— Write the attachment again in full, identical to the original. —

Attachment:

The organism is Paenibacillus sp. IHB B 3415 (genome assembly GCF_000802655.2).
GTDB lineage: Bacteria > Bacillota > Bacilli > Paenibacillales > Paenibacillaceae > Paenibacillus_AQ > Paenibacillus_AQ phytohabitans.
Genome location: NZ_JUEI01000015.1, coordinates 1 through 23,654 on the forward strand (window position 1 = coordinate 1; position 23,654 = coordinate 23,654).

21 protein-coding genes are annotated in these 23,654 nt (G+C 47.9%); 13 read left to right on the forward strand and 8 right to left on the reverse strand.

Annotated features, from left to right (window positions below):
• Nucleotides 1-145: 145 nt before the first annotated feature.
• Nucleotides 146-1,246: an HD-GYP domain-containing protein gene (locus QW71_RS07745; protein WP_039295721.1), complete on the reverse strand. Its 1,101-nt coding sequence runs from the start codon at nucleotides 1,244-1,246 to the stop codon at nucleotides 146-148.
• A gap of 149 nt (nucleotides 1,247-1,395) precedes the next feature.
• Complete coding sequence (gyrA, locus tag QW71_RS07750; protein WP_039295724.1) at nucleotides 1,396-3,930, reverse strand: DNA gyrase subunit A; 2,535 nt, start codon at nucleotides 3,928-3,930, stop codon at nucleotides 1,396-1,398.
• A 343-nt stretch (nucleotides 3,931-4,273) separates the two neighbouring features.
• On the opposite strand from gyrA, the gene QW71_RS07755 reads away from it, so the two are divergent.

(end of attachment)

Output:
The organism is Paenibacillus sp. IHB B 3415 (genome assembly GCF_000802655.2).
GTDB lineage: Bacteria > Bacillota > Bacilli > Paenibacillales > Paenibacillaceae > Paenibacillus_AQ > Paenibacillus_AQ phytohabitans.
Genome location: NZ_JUEI01000015.1, coordinates 1 through 23,654 on the forward strand (window position 1 = coordinate 1; position 23,654 = coordinate 23,654).

21 protein-coding genes are annotated in these 23,654 nt (G+C 47.9%); 13 read left to right on the forward strand and 8 right to left on the reverse strand.

Annotated features, from left to right (window positions below):
• Nucleotides 1-145: 145 nt before the first annotated feature.
• Nucleotides 146-1,246: an HD-GYP domain-containing protein gene (locus QW71_RS07745; protein WP_039295721.1), complete on the reverse strand. Its 1,101-nt coding sequence runs from the start codon at nucleotides 1,244-1,246 to the stop codon at nucleotides 146-148.
• A gap of 149 nt (nucleotides 1,247-1,395) precedes the next feature.
• Complete coding sequence (gyrA, locus tag QW71_RS07750; protein WP_039295724.1) at nucleotides 1,396-3,930, reverse strand: DNA gyrase subunit A; 2,535 nt, start codon at nucleotides 3,928-3,930, stop codon at nucleotides 1,396-1,398.
• A 343-nt stretch (nucleotides 3,931-4,273) separates the two neighbouring features.
• On the opposite strand from gyrA, the gene QW71_RS07755 reads away from it, so the two are divergent.